NTSA vehicle inspection is required by law in Kenya. it’s also a prerequisite for comprehensive insurance coverage. A vehicle might’ve been in an accident, and the carrier needs to assess the damage, or it might’ve almost totaled and the insurer needs to take the call on whether it needs to be salvaged.
Vehicle inspection is also required before leasing out cars to expose any hidden damages and establish the actual ‘health’ of the car.
Whatever the reason, the vehicle inspection process can turn into a long-drawn-out affair if all the parties involved in the process do not have a clear idea of what it entails.
Here are the stages involved in the vehicle inspection process. Also, see a comparison between two primary methods of inspecting cars: the manual way and the AI way.
Steps of the NTSA Vehicle Inspection Process
A vehicle inspection seeks to clarify if the car is roadworthy. Is it safe for the driver? Does it need repairs and maintenance?
In some cases, vehicle inspectors will also consider how environment-friendly the car is, and whether it will cause a ton of emissions on account of internal damage or neglect.
In order to answer these questions, the vehicle inspection process goes through a set of steps.
1. Verifying identification details
Before taking on the tasks of actually inspecting a vehicle, the inspector needs to verify some details, both of the vehicle and the car owner. The insurance carrier or broker takes down these details when the customer approaches them for inspection.
The vehicle details that need to be considered are the make and model, the year of manufacture, and the VIN number that’s associated with every car (stamped under the windshield).
2. Preliminary tasks
Before analyzing the vehicle part by part, an inspector first completes a couple of initial steps. They include making sure the car actually starts and the engine runs and jotting down the odometer reading. This is well-documented both for later reference and as proof for the car owner.
Now the inspector can move towards assessing the condition of the parts of a vehicle.
3. Physical inspection of the vehicle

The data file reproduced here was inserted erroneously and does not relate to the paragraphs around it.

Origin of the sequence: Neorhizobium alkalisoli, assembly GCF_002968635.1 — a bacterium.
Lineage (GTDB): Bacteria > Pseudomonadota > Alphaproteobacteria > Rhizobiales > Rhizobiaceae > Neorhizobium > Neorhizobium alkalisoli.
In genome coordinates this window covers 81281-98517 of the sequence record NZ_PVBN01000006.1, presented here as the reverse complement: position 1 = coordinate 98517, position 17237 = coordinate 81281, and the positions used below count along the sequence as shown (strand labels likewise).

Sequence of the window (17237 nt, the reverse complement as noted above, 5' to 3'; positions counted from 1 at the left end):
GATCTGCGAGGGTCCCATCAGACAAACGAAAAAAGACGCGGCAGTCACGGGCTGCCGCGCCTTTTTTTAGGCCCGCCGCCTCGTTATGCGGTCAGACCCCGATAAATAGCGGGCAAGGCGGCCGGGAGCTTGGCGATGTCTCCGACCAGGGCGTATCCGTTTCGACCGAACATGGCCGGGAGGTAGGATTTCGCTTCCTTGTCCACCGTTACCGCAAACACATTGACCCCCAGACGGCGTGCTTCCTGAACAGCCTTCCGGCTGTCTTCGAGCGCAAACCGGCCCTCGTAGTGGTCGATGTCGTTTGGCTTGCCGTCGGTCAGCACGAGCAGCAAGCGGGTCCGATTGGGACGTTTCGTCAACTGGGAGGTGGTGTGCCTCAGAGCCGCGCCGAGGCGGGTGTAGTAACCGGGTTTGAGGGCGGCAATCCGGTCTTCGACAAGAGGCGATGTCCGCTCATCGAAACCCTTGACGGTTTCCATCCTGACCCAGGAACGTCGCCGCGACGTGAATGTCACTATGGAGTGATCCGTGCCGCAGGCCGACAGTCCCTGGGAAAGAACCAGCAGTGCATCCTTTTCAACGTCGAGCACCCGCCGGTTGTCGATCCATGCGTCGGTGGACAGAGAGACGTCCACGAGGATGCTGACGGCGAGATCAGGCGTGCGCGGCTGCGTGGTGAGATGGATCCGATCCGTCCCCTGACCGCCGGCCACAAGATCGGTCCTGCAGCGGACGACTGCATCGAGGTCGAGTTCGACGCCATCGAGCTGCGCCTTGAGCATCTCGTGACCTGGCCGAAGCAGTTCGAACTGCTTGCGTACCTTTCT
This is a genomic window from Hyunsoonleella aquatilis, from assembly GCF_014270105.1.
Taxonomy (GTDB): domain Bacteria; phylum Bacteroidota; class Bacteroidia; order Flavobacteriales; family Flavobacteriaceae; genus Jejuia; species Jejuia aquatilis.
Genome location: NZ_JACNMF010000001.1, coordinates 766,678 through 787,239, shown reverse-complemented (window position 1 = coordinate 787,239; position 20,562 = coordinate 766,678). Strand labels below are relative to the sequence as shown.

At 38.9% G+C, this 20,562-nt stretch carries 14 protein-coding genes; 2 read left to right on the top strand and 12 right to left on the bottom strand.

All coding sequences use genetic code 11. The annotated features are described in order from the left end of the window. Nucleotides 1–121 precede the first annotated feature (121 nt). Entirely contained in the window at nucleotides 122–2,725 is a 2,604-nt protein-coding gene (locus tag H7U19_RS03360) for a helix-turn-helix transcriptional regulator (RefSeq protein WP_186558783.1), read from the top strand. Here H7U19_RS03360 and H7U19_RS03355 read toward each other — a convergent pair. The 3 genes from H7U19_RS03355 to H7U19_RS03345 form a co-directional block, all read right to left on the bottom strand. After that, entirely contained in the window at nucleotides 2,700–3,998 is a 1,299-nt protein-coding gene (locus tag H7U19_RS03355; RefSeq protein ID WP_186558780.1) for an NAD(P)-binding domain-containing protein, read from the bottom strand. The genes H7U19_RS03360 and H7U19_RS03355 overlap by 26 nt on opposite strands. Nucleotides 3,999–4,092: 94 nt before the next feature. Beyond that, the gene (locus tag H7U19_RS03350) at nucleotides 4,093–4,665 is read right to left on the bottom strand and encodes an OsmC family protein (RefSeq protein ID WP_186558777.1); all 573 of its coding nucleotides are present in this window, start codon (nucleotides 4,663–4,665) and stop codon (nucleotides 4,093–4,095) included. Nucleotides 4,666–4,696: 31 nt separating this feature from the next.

Damage to the immediately visible parts of a car is obvious to the eye. Vehicle inspectors will tackle this first so that it is out of the way before they can turn to the ‘invisible’ damage. There is no set order for this, but there are checklists available that ensure a thorough job is done.
These checklists include mirrors, windshields, tail lights, fenders, doors, tires (for tread depth or grip), and the interior as well, like the steering wheel, the gear stick, windows, and even under the hood for leaks or out-of-place tiny components.
Some inspectors use a binary, broken/not broken checklist for assessing a vehicle’s damage, while others can use a graded percentage rating. Inspectors will check for cracks, scratches, dents, fitting issues, and durability problems.
Throughout the inspection process, vehicle inspectors will meticulously note down the details. It is highly advised that along with notes they take pictures from different angles, so there’s visual evidence.
4. Hidden Damages
Up until this stage, a person can do a thorough vehicle inspection manually way. But sometimes, the impact of an accident or say a flood can cause damage that’s not visible to the human eye.
This includes rusting, loose wires, moisture damage, and car part aging. To expose this damage, the car would need to be stripped apart! Barring a few extreme cases, an inspector would obviously like to avoid doing this.
So, should the vehicle inspection process grind to a halt after the physical inspection? Absolutely not. A, a human inspector can only be so thorough, and B, their stamp of approval on the damage might not be entirely accurate.
This is where artificial intelligence steps in. AI, using the power of image recognition and computer vision, can scan for hidden damage that is far too obscure for even the trained vehicle inspector.